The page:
How to Tell the Difference Between Latex and Oil Paint

How to Tell the Difference Between Latex and Oil Paint

How to Tell the Difference Between Latex and Oil Paint

When you want to change the color of your interior walls, it is helpful to determine what kind of paint is already on them. A home built prior to the 1970s was most likely painted with an oil-based product, which was commonly used at the time. If you are still unsure, a quick and simple test can help you determine the truth. This is important because latex paints do not adhere well to oil paints. If you want your new paint to look as beautiful on the wall as it did on the sample card, you need to prime the wall first. Therefore, it is a good idea to test for oil paint as you may need to make an extra purchase.


Find a cotton ball or swab to get started. If you have a spouse who wears makeup, she likely has an entire bag of them under the bathroom sink. Once you have this in hand, find an acetone-based solution such as nail polish remover. This is a cost-effective product you can get at almost any discount store for a dollar or two. Dampen the ball or swab with this solution.

Apply to Wall

Find an inconspicuous spot on your wall where you do not mind placing a mark. Places that are behind furniture are a good idea. Remember, you plan to cover it up with a new coat of paint anyway.

Once you know where you want to apply the acetone, get to work rubbing it on the wall. Move the cotton in a circular motion and apply slight pressure. If your paint is oil-based, you are looking for no reaction at all. Oil paint is not affected by acetone solutions, so there should be no change at all.

Latex Paint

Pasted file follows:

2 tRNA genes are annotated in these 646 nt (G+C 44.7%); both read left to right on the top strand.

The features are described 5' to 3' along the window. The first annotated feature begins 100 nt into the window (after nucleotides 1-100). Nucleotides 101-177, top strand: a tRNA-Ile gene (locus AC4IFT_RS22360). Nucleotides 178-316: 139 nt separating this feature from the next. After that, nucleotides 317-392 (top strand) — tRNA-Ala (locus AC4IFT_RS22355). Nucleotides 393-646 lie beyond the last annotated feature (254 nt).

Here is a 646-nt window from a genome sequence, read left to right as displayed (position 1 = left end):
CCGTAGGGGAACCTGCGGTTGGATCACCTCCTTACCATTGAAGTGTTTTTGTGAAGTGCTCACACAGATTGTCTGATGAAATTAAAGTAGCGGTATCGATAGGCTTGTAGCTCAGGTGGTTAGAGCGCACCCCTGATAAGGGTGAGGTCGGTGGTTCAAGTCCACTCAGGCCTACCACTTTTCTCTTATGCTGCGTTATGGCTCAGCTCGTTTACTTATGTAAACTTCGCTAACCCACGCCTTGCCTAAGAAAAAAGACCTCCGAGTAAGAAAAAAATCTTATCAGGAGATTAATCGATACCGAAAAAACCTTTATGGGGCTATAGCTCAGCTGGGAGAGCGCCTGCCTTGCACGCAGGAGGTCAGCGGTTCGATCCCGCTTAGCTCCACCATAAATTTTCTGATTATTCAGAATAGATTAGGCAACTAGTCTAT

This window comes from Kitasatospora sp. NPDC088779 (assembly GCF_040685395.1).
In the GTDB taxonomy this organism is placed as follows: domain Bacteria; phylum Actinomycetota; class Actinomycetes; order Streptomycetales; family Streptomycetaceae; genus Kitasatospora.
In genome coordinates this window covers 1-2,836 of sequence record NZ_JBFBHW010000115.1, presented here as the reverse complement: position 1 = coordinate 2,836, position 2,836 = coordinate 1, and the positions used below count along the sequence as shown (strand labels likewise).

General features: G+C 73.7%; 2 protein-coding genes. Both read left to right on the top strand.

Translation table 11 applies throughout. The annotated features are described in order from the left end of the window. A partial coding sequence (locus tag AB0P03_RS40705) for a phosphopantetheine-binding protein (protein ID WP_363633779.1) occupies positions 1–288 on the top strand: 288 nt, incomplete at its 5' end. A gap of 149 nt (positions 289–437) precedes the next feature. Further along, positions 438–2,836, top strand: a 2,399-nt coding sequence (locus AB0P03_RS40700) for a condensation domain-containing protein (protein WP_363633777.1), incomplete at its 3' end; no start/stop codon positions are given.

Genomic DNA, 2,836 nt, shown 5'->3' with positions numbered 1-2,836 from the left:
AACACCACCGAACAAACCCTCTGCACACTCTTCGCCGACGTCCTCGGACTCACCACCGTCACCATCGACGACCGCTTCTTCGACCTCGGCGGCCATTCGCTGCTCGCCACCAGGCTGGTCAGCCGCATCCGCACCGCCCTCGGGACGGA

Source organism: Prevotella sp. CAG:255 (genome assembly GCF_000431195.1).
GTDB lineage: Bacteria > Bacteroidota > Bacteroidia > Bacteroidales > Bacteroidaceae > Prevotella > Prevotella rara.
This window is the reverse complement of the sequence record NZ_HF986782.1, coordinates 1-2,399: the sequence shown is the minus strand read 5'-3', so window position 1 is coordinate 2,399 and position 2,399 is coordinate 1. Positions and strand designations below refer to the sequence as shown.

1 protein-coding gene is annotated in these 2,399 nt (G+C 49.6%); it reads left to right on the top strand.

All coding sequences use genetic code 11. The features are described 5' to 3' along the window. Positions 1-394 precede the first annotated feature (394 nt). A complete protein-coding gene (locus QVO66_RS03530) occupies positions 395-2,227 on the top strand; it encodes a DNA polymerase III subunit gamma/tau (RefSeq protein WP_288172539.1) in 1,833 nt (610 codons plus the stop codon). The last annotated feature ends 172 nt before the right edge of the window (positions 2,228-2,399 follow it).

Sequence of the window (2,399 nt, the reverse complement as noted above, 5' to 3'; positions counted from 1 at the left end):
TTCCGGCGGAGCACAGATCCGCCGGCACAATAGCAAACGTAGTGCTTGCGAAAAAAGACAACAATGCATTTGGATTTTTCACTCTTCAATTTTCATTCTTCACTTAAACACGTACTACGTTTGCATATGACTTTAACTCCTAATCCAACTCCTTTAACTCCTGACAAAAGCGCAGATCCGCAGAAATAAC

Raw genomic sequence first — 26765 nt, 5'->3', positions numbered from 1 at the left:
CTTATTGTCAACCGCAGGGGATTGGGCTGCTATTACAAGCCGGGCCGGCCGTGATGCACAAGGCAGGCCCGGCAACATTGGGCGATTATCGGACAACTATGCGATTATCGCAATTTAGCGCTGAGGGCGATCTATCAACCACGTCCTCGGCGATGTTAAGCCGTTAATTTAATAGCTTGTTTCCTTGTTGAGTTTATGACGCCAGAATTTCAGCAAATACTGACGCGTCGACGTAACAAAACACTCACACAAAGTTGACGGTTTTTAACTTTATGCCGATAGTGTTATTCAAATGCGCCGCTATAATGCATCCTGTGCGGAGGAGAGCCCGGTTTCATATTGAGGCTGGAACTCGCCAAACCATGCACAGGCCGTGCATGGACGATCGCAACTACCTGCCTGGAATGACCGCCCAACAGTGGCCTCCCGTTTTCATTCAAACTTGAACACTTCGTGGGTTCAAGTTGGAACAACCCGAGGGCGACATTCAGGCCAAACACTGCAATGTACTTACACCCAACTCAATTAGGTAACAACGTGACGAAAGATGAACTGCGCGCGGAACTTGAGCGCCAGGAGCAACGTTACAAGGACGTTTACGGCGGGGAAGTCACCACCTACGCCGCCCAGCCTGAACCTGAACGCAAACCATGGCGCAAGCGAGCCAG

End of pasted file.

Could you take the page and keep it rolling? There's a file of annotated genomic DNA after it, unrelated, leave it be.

If you finish rubbing the acetone onto the wall and discover that some of the paint has rubbed off onto the swab, you have latex paint. Latex paint will begin to break down when in contact with acetone, which is a corrosive material. Once you know where to begin, repainting your home should be simple and frustration-free.

One Other Option

You can also apply a very small amount of liquid sandpaper or de-gloss to an inconspicuous spot on your wall with a sponge. Latex paint should appear less glossy after you apply this in the same way you applied the acetone solution, while oil paint should remain the same.

While it is important and useful to know what kind of paint you have on your wall, it is never a bad idea to apply a primer before you put on the new coat. While this is an additional expense, it will yield a more professional look once everything is said and done. DIY painting is time-consuming and often messy, but your beautiful new walls will make the process well worth the trouble.

One thing you can do to make the process a bit more fun is to invite your friends or family to help you. Young children especially will enjoy the chance to get covered in paint and help their parents with something such as this. Turn this chore into an opportunity to bond and create a fun memory with the people you love.

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